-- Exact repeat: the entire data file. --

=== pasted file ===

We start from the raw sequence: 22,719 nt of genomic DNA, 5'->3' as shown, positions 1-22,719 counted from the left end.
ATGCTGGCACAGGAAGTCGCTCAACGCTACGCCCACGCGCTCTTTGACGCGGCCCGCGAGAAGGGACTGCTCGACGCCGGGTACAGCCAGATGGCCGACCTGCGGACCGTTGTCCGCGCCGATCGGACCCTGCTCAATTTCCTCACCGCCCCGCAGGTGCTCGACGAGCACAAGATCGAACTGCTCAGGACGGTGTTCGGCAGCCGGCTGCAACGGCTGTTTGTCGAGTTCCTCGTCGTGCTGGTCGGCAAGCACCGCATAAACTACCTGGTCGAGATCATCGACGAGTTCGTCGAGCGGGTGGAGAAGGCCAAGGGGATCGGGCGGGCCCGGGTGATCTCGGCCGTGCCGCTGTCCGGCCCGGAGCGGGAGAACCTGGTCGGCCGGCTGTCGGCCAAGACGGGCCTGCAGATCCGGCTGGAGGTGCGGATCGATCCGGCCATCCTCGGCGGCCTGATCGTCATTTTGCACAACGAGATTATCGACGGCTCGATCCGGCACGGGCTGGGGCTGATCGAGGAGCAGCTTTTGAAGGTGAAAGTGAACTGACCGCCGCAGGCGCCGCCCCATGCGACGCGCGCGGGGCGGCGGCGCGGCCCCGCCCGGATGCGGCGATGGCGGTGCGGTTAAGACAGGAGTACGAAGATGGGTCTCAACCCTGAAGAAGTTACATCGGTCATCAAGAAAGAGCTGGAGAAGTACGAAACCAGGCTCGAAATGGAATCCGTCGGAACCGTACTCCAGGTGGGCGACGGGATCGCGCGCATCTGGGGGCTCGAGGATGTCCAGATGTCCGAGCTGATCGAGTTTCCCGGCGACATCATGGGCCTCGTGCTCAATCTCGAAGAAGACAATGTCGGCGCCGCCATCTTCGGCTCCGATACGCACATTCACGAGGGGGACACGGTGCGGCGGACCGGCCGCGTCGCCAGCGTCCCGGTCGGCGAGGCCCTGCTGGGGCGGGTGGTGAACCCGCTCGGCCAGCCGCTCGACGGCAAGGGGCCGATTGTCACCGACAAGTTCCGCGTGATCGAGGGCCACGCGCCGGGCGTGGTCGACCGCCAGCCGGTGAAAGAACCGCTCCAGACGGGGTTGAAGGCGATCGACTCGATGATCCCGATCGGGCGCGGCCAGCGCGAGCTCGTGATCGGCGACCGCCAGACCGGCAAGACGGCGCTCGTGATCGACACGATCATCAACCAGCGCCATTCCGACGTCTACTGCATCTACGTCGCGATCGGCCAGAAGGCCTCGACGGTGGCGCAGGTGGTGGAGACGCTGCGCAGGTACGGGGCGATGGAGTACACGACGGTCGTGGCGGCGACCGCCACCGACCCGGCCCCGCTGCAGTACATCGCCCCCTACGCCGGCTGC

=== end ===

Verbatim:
We start from the raw sequence: 22,719 nt of genomic DNA, 5'->3' as shown, positions 1-22,719 counted from the left end.
ATGCTGGCACAGGAAGTCGCTCAACGCTACGCCCACGCGCTCTTTGACGCGGCCCGCGAGAAGGGACTGCTCGACGCCGGGTACAGCCAGATGGCCGACCTGCGGACCGTTGTCCGCGCCGATCGGACCCTGCTCAATTTCCTCACCGCCCCGCAGGTGCTCGACGAGCACAAGATCGAACTGCTCAGGACGGTGTTCGGCAGCCGGCTGCAACGGCTGTTTGTCGAGTTCCTCGTCGTGCTGGTCGGCAAGCACCGCATAAACTACCTGGTCGAGATCATCGACGAGTTCGTCGAGCGGGTGGAGAAGGCCAAGGGGATCGGGCGGGCCCGGGTGATCTCGGCCGTGCCGCTGTCCGGCCCGGAGCGGGAGAACCTGGTCGGCCGGCTGTCGGCCAAGACGGGCCTGCAGATCCGGCTGGAGGTGCGGATCGATCCGGCCATCCTCGGCGGCCTGATCGTCATTTTGCACAACGAGATTATCGACGGCTCGATCCGGCACGGGCTGGGGCTGATCGAGGAGCAGCTTTTGAAGGTGAAAGTGAACTGACCGCCGCAGGCGCCGCCCCATGCGACGCGCGCGGGGCGGCGGCGCGGCCCCGCCCGGATGCGGCGATGGCGGTGCGGTTAAGACAGGAGTACGAAGATGGGTCTCAACCCTGAAGAAGTTACATCGGTCATCAAGAAAGAGCTGGAGAAGTACGAAACCAGGCTCGAAATGGAATCCGTCGGAACCGTACTCCAGGTGGGCGACGGGATCGCGCGCATCTGGGGGCTCGAGGATGTCCAGATGTCCGAGCTGATCGAGTTTCCCGGCGACATCATGGGCCTCGTGCTCAATCTCGAAGAAGACAATGTCGGCGCCGCCATCTTCGGCTCCGATACGCACATTCACGAGGGGGACACGGTGCGGCGGACCGGCCGCGTCGCCAGCGTCCCGGTCGGCGAGGCCCTGCTGGGGCGGGTGGTGAACCCGCTCGGCCAGCCGCTCGACGGCAAGGGGCCGATTGTCACCGACAAGTTCCGCGTGATCGAGGGCCACGCGCCGGGCGTGGTCGACCGCCAGCCGGTGAAAGAACCGCTCCAGACGGGGTTGAAGGCGATCGACTCGATGATCCCGATCGGGCGCGGCCAGCGCGAGCTCGTGATCGGCGACCGCCAGACCGGCAAGACGGCGCTCGTGATCGACACGATCATCAACCAGCGCCATTCCGACGTCTACTGCATCTACGTCGCGATCGGCCAGAAGGCCTCGACGGTGGCGCAGGTGGTGGAGACGCTGCGCAGGTACGGGGCGATGGAGTACACGACGGTCGTGGCGGCGACCGCCACCGACCCGGCCCCGCTGCAGTACATCGCCCCCTACGCCGGCTGC